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H A M L E T,

PRINCE of DENMARK.

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CLAUDIUS, King of Denmark.
Fortinbras, Prince of Norway,
Hamlet, Son to the former, and Nephew to the pre-

sent King. Polonius, Lord Chamberlain, Horatio, Friend to Hamlet.

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Voltimand,
Cornelius,

Courtiers.
Rosencrantz,
Guildenstern,
Ofrick, a Fop.
Marcellus, an Officer.
Bernardo,
Francisco,

} two Soldiers. Reynoldo, Servant to Polonius. Ghost of Hamlet's Fatber.

Gertrude, Queen of Denmark, and Mother to Hamlet.
Ophelia, Daughter to Polonius.
Ladies attending on the Queen.

Players, Grave-makers, Sailors, Messengers, and other

Attendants.

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The Story is taken from the Danish History of Saxo

Grammaticus.

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Of this Play the Editions are, 1. Quarto, 1605. J. R. for N. L.

1611. W. S. for John Smethwicke.
3.

1637. R. Young, for John Smethwicke.
No date. W. S. for John Smethwicke.
.* I have only the third Quarto and Folio.

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H A M L E T, PRINCE OF DENMARK.

* ACT 1. SCENE I.

A Platform before the Palace.

Enter Bernardo and Francisco, two Centinels.

BERNARDO.

W

HO's there!
Fran. Nay, answer me. Stand, and un-

fold yourself.
Ber. Long live the King !
Fran. Bernardo?
Ber. He
Fran. You come most carefully upon your hour.
Ber. 'Tis now struck twelve. Get thee to bed,

Francisco.
Fran. For this relief, much thanks. 'Tis bitter

cold,
And I am sick at heart.

* This Play is printed both in than almost any other of the the folio of 1623, and in the works of Shakespeare, quarto of 1637, more correctly, VOL, VIII. K

Ber.

Ber. Have you had quiet Guard ?

À T
Fran. Not a mouse stirring.

Ber. Well, good night.
If

you do meet Horatio and Marcellus, · The rivals of my Watch, bid them make hafte,

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Enter Horatio and Marcellus. syns

Fran. I think, I hear them. Stand, ho! Who is
there?

**
Flor. Friends to this ground.
Mar. And licge.men to the Dane.
Fran. Give you good night.
Mar. Oh, farewel, honeft foldier. Who hath re.

liev'd you?
Iran. Bernardo has my place. Give you good
night.

[Exit Francisco. Mar. Holla! Bernardo. Bir. Say, what, is Horatio there? 2 Hor. A piece of him, Ber. Welcome, Horatio ; welcome, good Mar

cellus. Mar. What, has this thing appeared again to

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night?

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Ber. I have seen nothing.

Mar. Horatio says, 'tis but our phantasy,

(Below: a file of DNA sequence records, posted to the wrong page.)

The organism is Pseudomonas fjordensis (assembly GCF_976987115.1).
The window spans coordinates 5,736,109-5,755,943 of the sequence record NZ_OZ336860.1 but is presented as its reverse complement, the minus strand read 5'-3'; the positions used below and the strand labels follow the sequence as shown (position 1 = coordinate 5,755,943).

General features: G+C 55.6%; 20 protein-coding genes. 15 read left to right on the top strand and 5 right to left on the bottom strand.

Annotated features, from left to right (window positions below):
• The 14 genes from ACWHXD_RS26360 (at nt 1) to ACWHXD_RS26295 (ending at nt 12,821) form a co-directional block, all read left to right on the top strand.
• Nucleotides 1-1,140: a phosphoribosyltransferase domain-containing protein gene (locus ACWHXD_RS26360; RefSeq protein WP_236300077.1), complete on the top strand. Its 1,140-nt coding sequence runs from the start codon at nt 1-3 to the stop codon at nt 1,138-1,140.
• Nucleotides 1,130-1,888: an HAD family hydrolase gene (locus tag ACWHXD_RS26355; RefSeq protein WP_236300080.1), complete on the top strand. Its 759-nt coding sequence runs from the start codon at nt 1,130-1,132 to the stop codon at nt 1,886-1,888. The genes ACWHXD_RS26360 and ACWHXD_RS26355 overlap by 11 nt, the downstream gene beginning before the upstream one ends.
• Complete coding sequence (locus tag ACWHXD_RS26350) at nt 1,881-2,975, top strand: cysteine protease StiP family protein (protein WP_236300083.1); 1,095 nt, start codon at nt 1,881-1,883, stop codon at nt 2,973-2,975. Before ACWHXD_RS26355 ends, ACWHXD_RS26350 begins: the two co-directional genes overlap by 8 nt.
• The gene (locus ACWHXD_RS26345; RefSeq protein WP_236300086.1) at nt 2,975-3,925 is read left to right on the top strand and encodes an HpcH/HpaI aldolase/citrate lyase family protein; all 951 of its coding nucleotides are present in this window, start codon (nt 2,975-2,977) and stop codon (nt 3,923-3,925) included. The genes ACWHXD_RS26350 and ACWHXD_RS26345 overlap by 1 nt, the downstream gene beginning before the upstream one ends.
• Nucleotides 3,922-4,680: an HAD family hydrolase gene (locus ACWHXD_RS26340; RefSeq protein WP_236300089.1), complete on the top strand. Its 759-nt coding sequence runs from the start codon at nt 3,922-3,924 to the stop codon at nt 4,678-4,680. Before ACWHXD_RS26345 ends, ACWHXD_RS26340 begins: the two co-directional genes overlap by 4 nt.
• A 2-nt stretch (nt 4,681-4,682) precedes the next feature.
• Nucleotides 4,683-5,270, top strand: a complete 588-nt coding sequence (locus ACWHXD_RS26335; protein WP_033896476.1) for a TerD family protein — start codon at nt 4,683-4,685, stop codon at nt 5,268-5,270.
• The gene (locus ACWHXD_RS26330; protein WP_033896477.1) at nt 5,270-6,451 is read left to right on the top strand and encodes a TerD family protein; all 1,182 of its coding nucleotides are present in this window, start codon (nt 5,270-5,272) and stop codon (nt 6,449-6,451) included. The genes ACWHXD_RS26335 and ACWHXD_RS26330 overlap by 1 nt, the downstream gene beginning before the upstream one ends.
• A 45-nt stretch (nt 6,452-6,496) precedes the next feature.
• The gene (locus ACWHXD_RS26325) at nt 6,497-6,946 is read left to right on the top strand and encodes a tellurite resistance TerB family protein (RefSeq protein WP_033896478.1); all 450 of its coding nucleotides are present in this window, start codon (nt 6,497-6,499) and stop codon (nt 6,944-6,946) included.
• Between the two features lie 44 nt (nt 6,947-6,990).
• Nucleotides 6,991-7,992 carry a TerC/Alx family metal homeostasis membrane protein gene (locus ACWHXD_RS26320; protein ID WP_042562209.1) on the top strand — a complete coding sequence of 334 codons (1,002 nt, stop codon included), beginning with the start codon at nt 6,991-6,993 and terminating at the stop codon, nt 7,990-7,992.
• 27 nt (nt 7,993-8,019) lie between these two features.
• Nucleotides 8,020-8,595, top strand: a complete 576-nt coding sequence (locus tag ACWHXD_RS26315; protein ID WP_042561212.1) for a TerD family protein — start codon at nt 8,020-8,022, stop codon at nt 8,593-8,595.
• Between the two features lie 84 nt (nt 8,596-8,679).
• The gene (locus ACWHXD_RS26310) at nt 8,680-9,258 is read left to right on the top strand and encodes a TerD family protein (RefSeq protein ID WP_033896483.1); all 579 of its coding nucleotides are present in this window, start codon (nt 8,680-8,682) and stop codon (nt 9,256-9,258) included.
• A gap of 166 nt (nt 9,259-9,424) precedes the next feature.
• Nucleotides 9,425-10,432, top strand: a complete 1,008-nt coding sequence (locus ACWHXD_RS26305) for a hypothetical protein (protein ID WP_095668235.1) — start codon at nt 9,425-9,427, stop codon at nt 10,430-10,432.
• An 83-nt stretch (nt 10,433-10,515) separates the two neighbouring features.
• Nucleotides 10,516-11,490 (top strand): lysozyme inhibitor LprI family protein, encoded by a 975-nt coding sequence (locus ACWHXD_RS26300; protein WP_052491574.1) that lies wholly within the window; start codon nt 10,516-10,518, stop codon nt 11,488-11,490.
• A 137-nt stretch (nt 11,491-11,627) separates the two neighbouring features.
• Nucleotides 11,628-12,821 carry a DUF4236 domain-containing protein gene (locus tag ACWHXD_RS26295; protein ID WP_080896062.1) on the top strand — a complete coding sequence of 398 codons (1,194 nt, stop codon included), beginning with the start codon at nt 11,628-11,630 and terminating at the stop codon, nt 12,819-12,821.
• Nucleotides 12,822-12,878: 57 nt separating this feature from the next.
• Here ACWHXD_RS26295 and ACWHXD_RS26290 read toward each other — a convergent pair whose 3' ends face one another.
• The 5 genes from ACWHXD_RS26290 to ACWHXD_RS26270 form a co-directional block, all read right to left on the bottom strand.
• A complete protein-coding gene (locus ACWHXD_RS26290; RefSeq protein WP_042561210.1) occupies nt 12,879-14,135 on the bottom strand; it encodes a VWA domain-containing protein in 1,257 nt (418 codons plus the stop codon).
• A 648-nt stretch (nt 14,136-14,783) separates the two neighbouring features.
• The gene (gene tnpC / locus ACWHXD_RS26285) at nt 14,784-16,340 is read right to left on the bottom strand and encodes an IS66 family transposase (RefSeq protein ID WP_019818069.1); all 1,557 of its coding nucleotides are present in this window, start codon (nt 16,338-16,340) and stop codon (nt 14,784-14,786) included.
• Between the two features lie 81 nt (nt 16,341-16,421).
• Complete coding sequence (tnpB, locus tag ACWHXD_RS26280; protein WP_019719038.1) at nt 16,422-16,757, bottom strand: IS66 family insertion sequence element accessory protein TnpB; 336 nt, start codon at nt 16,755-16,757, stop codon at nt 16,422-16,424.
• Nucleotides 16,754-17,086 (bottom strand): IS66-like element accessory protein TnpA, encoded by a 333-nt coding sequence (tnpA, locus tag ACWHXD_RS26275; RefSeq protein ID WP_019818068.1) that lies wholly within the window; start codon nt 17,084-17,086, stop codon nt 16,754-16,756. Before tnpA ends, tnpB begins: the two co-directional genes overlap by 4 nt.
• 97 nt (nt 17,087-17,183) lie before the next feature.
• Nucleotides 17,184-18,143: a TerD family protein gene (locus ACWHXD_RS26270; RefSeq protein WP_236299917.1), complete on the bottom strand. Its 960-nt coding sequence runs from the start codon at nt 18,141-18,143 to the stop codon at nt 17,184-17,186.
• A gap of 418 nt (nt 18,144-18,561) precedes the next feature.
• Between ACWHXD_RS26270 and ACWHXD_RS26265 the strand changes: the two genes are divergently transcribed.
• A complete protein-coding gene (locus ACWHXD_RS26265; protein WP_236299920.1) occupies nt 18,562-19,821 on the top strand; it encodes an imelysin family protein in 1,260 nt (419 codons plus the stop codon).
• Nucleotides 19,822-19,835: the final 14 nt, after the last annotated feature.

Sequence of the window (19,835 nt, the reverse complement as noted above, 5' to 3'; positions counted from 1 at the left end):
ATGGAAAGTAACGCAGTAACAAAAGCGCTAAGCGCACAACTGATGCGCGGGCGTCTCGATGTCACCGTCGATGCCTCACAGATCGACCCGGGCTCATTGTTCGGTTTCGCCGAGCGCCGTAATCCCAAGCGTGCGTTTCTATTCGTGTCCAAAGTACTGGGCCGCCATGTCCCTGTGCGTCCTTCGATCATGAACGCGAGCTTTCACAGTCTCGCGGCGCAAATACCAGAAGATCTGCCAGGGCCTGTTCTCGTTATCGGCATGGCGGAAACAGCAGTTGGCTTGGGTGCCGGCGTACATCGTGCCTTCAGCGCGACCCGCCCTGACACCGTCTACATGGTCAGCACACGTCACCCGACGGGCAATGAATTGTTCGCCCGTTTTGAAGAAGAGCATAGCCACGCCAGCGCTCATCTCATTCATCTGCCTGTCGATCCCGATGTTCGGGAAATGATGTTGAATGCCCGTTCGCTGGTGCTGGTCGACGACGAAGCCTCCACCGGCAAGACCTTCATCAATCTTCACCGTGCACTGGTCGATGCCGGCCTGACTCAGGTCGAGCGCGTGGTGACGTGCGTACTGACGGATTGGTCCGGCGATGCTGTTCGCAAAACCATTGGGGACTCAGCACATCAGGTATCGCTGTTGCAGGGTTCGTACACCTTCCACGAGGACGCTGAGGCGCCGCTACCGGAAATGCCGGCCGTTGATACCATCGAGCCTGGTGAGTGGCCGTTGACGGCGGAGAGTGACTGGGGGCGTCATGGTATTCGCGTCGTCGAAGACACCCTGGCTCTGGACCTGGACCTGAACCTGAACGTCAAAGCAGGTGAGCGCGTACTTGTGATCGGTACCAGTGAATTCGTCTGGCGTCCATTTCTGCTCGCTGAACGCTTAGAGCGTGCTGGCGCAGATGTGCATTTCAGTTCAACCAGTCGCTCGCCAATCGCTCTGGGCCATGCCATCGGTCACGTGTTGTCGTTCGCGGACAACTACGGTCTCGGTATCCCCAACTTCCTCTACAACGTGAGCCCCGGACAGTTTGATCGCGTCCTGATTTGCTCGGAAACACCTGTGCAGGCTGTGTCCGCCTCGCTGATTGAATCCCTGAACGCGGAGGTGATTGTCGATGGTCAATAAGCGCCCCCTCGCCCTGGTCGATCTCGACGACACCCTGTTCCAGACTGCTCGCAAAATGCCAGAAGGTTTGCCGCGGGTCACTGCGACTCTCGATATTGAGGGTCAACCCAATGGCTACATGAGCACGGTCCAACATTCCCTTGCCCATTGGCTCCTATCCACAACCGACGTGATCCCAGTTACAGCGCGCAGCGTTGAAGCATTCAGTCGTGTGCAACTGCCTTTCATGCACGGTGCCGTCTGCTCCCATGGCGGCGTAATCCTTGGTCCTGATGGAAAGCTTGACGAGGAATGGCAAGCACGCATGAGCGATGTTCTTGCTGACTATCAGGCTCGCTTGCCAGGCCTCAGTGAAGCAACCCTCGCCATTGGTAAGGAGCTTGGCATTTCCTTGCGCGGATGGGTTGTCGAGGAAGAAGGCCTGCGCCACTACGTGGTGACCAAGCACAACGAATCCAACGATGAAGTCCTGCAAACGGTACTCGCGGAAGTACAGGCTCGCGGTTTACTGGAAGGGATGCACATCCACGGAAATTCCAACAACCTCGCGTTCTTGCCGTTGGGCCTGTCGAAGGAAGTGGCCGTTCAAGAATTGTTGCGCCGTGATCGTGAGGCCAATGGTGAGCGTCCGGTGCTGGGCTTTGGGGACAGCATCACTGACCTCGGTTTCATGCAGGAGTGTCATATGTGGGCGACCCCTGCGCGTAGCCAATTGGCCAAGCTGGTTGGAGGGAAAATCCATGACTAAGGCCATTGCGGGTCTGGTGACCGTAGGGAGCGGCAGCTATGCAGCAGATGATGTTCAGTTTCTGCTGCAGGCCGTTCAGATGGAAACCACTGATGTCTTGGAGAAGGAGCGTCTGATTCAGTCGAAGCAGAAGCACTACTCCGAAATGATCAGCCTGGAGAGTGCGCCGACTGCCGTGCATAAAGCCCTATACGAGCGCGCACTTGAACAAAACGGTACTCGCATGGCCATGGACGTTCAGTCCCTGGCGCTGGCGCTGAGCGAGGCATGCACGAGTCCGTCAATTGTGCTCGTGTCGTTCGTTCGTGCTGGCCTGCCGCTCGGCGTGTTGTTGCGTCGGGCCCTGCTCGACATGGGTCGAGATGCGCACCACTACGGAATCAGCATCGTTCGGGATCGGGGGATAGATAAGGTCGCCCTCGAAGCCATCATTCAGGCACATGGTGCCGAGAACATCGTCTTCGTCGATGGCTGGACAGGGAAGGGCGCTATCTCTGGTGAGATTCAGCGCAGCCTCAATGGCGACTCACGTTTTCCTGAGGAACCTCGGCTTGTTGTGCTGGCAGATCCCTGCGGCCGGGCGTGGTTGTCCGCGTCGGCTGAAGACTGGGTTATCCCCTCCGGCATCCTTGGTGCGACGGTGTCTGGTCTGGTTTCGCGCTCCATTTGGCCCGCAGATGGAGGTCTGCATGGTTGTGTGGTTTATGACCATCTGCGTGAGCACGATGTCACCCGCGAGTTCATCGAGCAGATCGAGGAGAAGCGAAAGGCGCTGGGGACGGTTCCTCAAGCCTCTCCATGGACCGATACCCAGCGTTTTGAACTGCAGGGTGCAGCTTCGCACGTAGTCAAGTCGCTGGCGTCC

And will not let belief take hold of him,
Touching this dreadful sight, twice feen of us;
Therefore I have intreated him along regal
With us, to watch the minutes of this night, ' iiwa)

"The rivals of my Watch,–] neighbouring lands, parted only Rivals, for partners.

WARB. by a brook, which belonged By Rivals of the Watch are equally to both. HANMER. meant those who were to watch Hor. A piece of bim ] But on the next adjoining ground. why a piece ? He says this as he Rivals, in the original lense of gives his hand. Which direction the word, were proprietors of inculd be marked. WARB.

Thas

That if again this apparition come,
He may 3 approve our eyes, and speak to it.

Hor. Tuh! cush! 'will not appear.

Ber. Sit down a while,
And let us once again affail your ears,
That are so fortified against our story,
4 What we two nights have seen.

Hor. Well, sit we down,
And let us hear Bernardo fpeak of this.
· Ber. Last night of all,
When yon fame star, that's westward from the pole,
Had made his course t'illume that part of heav'n
Where now it burns, Marcellus and myself,
The bell then beating one,

Mar. Peace, break thee off;

Enter the Ghost. Look, where it comes again.

Ber. In the same figure; like the King that's dead.

Mar. Thou art a scholar; speak to it, Horatio. i Ber. Looks it not like the King ? Mark it, Horatio. 6 Hor. Most like. It harrows me with féar and

wonder. Ber. It would be spoke to. Mar. Speak to it, Horatio, Hor. What art thou, that usurp:st this cime of a

night, Together with that fair and warlike form, In which the Majesty of buried Denmark Did sometime march? By Heav'n, I charge thee,

speak. Mar. It is offended. Ber. See ! it stalks away.

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approve our eyes, ] Add a new testimony to that of our

eyes.

4 What we two nights have seen.] This line is by Hunmer given to Marcellus, but without necessity.

Hor,

K 2

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